The Nov 2009 IGCSE results were released in January. My son did well, as did two other homeschoolers. The three of them scored straight As, with quite a few A-Stars thrown in to boot.
What struck me about the three boys was how they embraced the learning. Their minds and hearts were ready. There was real interest in the material. That was nice to see. For my son and his friend, the school principal and English teacher was most struck by their general knowledge and reading habit. Their classmates too noticed how they seemed to “know so much” or “they know everything.”
To my mind, these boys were prepared in the basics – language (English) was strong (which also means reading/comprehension skills) and math skills were in place. These enabled them to handle specialised content, including material they had not handled before. Eg, physics, chemistry and additional math. The starting months were tough as they grappled with the many gaps (total zeros, knowledge-wise) but, they quickly overcame these.
All three also attacked past year papers with a real earnest (an excellent website is freeexampapers.com which comes complete with marking schemes). Between my son and his best friend, they did more past year papers than their 9 other classmates combined. I had told my son to think of kungfu: you may know the moves but will only be good if you fight and get to practise what you know. Every exam question is like an opponent’s blow – left, right, centre, you don’t know how the blows will come. But, you’ve got to deal with them. And, the more blows you deal with, the better you become. He was quite challenged by the questions. The harder, the better.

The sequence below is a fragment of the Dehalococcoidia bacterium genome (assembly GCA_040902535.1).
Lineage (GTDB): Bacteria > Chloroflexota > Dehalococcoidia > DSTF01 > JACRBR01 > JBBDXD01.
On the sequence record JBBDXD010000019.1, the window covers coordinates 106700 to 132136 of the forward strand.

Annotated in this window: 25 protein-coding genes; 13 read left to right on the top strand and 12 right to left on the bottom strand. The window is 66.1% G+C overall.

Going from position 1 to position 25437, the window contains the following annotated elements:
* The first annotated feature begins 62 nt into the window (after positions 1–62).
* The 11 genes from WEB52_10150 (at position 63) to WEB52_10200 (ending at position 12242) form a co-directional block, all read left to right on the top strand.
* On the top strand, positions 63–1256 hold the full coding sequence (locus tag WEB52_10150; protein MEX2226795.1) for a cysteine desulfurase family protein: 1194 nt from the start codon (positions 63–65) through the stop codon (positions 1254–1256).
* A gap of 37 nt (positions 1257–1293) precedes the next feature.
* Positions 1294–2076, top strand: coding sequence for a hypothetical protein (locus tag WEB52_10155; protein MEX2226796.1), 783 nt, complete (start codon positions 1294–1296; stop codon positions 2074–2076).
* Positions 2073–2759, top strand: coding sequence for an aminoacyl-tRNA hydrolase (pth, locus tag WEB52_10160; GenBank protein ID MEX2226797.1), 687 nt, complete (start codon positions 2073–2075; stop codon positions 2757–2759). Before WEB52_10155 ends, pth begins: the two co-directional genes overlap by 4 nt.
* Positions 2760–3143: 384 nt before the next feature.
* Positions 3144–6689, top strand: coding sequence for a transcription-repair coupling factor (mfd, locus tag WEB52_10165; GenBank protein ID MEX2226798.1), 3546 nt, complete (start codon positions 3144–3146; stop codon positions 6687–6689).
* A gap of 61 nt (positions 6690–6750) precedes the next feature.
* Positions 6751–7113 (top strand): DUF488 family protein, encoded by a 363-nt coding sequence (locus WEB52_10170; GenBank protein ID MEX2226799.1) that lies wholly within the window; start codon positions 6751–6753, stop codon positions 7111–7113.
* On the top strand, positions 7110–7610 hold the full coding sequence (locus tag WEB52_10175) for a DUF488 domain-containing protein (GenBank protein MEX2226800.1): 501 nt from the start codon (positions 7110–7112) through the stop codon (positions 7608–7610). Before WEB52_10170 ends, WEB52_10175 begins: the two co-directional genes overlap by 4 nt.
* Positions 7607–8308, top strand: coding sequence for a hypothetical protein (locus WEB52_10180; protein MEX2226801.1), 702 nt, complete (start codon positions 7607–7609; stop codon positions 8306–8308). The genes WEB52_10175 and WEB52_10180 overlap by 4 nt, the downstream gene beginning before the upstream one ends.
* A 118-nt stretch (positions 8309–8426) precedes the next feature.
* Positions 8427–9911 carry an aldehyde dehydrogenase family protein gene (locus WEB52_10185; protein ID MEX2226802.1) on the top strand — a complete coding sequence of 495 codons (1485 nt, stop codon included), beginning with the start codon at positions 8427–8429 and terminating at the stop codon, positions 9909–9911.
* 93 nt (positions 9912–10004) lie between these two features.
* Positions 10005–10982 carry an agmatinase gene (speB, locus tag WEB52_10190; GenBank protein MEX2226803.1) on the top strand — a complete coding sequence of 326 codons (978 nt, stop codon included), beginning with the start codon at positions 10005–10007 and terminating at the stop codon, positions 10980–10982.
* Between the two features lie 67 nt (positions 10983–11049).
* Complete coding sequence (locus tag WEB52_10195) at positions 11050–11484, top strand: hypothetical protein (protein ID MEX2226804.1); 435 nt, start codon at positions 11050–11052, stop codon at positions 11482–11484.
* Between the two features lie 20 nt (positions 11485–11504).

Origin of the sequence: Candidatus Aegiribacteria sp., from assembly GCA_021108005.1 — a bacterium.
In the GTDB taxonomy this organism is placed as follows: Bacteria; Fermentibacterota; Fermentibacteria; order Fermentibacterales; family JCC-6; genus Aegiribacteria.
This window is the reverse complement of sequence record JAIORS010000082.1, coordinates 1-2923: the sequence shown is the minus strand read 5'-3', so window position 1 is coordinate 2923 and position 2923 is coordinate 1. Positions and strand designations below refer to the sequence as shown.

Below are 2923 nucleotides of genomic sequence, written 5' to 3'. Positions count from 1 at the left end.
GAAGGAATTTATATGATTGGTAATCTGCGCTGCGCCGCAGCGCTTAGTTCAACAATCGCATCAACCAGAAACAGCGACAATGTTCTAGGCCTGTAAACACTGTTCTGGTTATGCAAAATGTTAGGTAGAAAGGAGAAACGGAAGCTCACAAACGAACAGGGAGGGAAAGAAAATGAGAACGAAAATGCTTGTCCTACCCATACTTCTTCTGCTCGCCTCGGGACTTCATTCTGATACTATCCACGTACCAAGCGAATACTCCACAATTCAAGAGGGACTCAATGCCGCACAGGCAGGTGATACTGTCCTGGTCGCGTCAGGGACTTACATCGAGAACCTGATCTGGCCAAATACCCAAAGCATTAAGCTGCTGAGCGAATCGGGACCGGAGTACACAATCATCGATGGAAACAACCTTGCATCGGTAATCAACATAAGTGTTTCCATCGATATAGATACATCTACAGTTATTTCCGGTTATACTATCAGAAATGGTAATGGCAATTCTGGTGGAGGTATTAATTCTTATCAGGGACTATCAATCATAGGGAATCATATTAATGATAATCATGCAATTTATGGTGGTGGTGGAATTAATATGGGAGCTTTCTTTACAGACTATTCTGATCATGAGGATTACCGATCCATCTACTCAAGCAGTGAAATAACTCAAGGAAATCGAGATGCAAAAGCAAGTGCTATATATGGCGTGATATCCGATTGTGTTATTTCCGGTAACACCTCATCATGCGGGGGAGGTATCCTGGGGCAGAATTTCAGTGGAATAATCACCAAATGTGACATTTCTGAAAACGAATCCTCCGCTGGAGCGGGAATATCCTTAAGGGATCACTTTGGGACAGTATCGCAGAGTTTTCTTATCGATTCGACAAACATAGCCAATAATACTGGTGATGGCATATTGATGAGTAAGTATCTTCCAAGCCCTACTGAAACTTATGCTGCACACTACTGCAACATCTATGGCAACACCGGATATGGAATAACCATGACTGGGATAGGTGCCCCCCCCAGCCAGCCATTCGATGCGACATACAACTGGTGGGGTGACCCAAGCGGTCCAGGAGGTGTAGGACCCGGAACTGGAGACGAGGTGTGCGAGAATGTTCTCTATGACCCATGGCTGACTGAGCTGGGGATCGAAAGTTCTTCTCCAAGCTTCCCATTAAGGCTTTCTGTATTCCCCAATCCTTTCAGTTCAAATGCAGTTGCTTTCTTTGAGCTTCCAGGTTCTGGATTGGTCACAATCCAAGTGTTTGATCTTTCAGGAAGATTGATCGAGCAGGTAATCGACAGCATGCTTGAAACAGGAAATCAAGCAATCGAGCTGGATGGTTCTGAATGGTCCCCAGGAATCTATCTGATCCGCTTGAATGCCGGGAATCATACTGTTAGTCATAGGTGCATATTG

I remember him sitting in front of the notebook, intently working through the online question papers. Then, excitedly checking his answers. The more he did, the more confident he became. The more confident he became, the more questions he wanted to do. He would burst out with his score, with a big grin.
On his school experience, “one year is enough.” He didn’t like the regimentation of time; he didn’t like having to do things he had no interest in; he felt much of the school day was a waste of time. He’s glad though for the two new good friends he’s made during his year there and for the two excellent teachers he had.
Having achieved his results, he feels the value – especially when he went recently for some interviews for part-time jobs (he is now a waiter in a noodle shop). He is spending this year and maybe next to discover more of himself. He has just turned 17. There is still so much time and we certainly prefer him to go out and explore the world a bit before he thinks about college.
A qualifier before I end. We’ve always known that our son was academic-minded, with the capacity to study. Hence, taking the education pathway he did was right for him. Not all children are academically inclined, in my humble opinion. As their parents and stewards, we ought to recognize that and guide them where their God-given gifts and strengths lie. It does take all types to make the world!
If this post was helpful, you might be interested in the following: